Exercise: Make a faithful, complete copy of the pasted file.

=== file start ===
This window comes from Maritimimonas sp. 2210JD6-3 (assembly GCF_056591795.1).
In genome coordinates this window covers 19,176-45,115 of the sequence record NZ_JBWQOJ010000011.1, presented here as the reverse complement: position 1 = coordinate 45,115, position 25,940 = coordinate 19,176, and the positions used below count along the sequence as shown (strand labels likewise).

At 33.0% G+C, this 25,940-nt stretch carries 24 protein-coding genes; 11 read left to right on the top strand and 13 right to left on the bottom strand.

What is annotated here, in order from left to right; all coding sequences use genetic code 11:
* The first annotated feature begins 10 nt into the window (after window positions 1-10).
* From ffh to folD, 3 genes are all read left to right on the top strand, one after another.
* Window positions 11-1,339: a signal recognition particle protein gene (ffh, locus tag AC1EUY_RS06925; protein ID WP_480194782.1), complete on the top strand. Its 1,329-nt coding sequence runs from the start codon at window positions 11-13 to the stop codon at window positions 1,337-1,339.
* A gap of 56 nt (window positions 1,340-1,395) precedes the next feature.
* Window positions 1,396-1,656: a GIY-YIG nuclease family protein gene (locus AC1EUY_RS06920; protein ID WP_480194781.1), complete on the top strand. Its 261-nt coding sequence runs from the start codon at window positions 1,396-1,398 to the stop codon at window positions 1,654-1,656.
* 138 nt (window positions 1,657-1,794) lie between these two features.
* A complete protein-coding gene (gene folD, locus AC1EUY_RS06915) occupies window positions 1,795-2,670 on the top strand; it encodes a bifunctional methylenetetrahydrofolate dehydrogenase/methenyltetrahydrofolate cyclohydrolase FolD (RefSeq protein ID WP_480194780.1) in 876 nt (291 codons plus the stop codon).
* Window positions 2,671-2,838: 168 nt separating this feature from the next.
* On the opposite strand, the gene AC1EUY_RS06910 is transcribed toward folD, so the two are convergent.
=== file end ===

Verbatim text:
This window comes from Maritimimonas sp. 2210JD6-3 (assembly GCF_056591795.1).
In genome coordinates this window covers 19,176-45,115 of the sequence record NZ_JBWQOJ010000011.1, presented here as the reverse complement: position 1 = coordinate 45,115, position 25,940 = coordinate 19,176, and the positions used below count along the sequence as shown (strand labels likewise).

At 33.0% G+C, this 25,940-nt stretch carries 24 protein-coding genes; 11 read left to right on the top strand and 13 right to left on the bottom strand.

What is annotated here, in order from left to right; all coding sequences use genetic code 11:
* The first annotated feature begins 10 nt into the window (after window positions 1-10).
* From ffh to folD, 3 genes are all read left to right on the top strand, one after another.
* Window positions 11-1,339: a signal recognition particle protein gene (ffh, locus tag AC1EUY_RS06925; protein ID WP_480194782.1), complete on the top strand. Its 1,329-nt coding sequence runs from the start codon at window positions 11-13 to the stop codon at window positions 1,337-1,339.
* A gap of 56 nt (window positions 1,340-1,395) precedes the next feature.
* Window positions 1,396-1,656: a GIY-YIG nuclease family protein gene (locus AC1EUY_RS06920; protein ID WP_480194781.1), complete on the top strand. Its 261-nt coding sequence runs from the start codon at window positions 1,396-1,398 to the stop codon at window positions 1,654-1,656.
* 138 nt (window positions 1,657-1,794) lie between these two features.
* A complete protein-coding gene (gene folD, locus AC1EUY_RS06915) occupies window positions 1,795-2,670 on the top strand; it encodes a bifunctional methylenetetrahydrofolate dehydrogenase/methenyltetrahydrofolate cyclohydrolase FolD (RefSeq protein ID WP_480194780.1) in 876 nt (291 codons plus the stop codon).
* Window positions 2,671-2,838: 168 nt separating this feature from the next.
* On the opposite strand, the gene AC1EUY_RS06910 is transcribed toward folD, so the two are convergent.